What Is Material Requirements Planning (MRP)?

Material requirements planning (MRP) is a computer-based inventory management system designed to improve productivity for businesses.

Companies use material requirements-planning systems to estimate quantities of raw materials and schedule their deliveries.

Key Takeaways

  • Material requirements planning (MRP) is the earliest computer-based inventory management system.
  • Businesses use MRP to improve their productivity.
  • MRP works backward from a production plan for finished goods to develop inventory requirements for components and raw materials.
  • Advantages of the MRP process include the assurance that materials and components will be available when needed, minimized inventory levels, reduced customer lead times, optimized inventory management, and improved overall customer satisfaction.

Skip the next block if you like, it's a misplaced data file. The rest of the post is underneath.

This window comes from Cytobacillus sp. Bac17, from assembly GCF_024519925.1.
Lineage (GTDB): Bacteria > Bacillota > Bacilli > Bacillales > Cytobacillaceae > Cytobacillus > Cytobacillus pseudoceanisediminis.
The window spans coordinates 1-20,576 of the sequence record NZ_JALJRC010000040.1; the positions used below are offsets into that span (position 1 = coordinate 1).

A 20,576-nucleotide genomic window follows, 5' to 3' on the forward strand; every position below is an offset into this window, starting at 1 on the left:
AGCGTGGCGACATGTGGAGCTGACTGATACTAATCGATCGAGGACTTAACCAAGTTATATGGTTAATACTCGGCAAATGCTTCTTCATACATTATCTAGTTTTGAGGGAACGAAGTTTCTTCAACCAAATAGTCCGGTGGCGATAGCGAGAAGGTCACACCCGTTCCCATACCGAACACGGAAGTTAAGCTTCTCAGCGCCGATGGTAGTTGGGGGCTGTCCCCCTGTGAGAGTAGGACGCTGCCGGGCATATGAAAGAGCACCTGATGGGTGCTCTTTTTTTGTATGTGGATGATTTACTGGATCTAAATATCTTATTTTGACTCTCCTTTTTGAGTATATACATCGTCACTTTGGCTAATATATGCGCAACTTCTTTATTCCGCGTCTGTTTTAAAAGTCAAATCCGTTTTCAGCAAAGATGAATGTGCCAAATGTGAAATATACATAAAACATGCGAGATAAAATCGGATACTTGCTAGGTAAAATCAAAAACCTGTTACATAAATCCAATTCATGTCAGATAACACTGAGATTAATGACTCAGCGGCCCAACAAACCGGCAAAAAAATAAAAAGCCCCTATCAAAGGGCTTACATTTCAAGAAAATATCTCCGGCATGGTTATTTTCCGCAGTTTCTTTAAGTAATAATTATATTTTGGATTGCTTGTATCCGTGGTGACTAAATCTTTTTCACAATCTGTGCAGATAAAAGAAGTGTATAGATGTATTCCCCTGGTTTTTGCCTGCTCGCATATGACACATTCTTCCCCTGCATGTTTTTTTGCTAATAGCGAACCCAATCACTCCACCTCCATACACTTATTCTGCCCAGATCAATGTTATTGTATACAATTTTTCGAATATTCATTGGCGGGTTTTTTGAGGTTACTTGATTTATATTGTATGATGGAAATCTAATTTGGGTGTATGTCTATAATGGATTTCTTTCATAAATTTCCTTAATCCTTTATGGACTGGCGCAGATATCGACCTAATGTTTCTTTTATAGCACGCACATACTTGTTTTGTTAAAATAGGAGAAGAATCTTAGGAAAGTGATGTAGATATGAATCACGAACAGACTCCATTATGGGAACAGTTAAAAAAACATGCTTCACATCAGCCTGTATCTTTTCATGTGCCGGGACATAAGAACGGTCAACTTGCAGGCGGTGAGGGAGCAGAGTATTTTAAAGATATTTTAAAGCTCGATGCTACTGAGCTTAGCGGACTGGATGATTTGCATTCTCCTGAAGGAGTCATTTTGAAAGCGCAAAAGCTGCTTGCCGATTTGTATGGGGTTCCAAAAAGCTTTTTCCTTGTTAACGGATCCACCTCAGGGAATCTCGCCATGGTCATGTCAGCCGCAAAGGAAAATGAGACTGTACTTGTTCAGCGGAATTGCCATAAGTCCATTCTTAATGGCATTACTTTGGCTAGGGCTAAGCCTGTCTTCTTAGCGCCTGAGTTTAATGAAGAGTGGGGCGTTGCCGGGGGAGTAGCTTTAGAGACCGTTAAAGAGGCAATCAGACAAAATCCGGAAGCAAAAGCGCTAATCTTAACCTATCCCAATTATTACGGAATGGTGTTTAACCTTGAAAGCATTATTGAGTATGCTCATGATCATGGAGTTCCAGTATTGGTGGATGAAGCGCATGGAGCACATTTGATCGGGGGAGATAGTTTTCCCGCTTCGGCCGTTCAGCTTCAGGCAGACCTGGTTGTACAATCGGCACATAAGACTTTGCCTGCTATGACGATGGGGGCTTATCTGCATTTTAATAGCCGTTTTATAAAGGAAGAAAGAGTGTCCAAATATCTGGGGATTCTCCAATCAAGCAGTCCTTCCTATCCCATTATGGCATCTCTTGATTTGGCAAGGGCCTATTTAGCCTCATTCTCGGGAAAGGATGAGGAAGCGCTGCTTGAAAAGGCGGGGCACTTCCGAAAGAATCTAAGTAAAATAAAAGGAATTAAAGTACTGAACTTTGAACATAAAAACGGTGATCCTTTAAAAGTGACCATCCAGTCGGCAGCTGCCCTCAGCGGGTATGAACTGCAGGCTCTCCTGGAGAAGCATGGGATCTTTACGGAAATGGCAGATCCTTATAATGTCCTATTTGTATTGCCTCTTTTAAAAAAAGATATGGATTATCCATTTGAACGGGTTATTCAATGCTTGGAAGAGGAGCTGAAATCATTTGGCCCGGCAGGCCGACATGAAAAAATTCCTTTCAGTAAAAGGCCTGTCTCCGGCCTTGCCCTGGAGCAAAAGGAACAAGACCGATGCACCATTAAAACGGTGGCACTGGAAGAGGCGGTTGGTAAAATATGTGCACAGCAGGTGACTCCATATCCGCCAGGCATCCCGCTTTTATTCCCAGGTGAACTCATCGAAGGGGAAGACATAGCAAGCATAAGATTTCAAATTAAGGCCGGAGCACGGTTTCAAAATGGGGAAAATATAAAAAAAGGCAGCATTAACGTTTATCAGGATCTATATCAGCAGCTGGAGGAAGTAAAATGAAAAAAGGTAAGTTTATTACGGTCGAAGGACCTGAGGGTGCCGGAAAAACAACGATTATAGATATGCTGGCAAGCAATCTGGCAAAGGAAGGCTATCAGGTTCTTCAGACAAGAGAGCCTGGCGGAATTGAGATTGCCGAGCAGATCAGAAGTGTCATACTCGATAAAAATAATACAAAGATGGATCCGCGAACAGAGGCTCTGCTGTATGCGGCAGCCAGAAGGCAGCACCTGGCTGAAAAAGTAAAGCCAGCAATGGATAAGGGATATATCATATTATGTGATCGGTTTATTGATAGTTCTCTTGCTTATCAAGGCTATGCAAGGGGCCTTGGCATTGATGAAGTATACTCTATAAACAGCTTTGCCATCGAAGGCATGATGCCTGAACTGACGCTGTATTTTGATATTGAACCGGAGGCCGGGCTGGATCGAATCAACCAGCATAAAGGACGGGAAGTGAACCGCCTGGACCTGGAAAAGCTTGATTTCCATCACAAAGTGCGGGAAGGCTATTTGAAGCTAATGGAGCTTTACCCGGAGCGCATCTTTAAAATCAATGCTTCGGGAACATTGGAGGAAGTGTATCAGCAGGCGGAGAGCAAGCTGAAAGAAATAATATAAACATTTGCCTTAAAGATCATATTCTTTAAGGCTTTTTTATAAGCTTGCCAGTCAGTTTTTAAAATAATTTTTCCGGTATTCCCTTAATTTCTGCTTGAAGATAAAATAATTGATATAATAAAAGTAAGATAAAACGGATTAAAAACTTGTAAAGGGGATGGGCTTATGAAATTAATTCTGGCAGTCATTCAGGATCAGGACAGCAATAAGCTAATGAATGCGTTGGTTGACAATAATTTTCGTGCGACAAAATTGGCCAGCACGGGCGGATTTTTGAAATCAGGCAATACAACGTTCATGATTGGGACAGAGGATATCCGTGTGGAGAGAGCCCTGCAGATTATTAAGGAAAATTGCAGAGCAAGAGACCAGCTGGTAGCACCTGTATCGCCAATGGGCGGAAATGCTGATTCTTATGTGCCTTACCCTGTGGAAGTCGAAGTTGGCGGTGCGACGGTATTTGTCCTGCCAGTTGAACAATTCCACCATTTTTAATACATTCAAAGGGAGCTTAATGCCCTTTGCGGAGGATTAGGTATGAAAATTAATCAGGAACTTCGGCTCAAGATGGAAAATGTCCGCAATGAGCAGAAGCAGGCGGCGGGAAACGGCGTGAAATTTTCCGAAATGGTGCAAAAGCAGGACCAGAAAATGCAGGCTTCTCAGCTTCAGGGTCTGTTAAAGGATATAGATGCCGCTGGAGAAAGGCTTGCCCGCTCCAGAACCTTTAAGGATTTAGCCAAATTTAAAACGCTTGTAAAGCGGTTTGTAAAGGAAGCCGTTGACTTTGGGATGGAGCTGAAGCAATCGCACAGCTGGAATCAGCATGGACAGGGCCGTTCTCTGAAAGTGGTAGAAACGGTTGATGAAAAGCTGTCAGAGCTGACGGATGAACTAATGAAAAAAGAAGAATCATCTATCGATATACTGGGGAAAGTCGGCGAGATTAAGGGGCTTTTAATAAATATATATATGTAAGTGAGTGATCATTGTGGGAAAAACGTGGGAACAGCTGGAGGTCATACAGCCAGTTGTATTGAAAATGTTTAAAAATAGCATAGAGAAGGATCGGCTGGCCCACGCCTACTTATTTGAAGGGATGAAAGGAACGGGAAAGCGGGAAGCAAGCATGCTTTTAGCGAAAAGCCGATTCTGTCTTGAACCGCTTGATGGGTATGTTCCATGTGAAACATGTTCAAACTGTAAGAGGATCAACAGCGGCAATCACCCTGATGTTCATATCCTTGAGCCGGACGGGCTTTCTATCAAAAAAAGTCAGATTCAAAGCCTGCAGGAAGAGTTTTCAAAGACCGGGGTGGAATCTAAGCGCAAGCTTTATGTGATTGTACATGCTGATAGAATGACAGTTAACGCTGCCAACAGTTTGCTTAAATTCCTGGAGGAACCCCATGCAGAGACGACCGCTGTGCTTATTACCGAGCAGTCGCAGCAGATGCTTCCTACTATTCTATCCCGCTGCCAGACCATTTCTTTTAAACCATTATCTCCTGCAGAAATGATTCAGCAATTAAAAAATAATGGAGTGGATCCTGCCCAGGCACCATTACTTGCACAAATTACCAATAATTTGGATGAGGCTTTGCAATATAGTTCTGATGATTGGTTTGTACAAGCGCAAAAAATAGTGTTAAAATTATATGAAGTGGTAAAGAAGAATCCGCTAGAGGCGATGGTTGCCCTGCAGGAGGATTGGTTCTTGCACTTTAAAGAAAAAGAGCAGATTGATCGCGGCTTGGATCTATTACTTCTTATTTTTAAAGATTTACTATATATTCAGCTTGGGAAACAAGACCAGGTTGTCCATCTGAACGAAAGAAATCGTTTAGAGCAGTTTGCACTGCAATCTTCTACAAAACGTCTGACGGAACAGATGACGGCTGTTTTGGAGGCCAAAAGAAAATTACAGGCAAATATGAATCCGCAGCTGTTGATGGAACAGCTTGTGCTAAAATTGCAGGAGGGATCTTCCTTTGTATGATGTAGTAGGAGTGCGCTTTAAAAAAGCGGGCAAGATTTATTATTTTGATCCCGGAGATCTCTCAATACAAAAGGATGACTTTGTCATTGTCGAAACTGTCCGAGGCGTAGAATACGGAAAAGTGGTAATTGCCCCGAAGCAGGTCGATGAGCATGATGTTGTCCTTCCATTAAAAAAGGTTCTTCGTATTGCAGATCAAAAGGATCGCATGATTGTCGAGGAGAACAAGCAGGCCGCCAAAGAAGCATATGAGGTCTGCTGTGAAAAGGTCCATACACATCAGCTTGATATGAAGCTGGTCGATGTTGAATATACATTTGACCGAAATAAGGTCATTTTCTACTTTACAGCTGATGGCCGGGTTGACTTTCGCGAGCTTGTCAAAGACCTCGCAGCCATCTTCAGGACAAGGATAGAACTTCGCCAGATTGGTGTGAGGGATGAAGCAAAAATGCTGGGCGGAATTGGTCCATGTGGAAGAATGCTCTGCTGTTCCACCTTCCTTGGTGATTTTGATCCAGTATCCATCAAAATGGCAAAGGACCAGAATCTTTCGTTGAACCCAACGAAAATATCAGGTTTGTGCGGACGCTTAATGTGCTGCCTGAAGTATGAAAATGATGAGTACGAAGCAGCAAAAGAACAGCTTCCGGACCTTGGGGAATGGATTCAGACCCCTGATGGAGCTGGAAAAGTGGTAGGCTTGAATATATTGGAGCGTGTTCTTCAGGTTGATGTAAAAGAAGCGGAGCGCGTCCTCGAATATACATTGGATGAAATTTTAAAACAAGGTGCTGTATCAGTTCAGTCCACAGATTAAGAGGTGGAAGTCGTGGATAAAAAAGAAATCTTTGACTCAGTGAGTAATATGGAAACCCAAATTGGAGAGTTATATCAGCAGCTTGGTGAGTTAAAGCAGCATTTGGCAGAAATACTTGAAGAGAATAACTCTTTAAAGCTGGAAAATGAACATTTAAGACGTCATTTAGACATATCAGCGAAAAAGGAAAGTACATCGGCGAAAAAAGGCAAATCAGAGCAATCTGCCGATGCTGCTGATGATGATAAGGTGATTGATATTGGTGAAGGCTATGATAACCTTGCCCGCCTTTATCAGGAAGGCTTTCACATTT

• Disadvantages to the MRP process include a heavy reliance on input data accuracy (garbage in, garbage out), the high cost to implement, and a lack of flexibility when it comes to the production schedule.

How Material Requirements Planning (MRP) Works

MRP is designed to answer three questions: 

  1. What is needed? 
  2. How much is needed?
  3. When is it needed?

MRP works backward from a production plan for finished goods, which is converted into a list of requirements for the subassemblies, component parts, and raw materials needed to produce the final product within the established schedule.

In other words, it's basically a system for trying to figure out the materials and items needed to manufacture a given product. MRP helps manufacturers get a grasp of inventory requirements while balancing both supply and demand.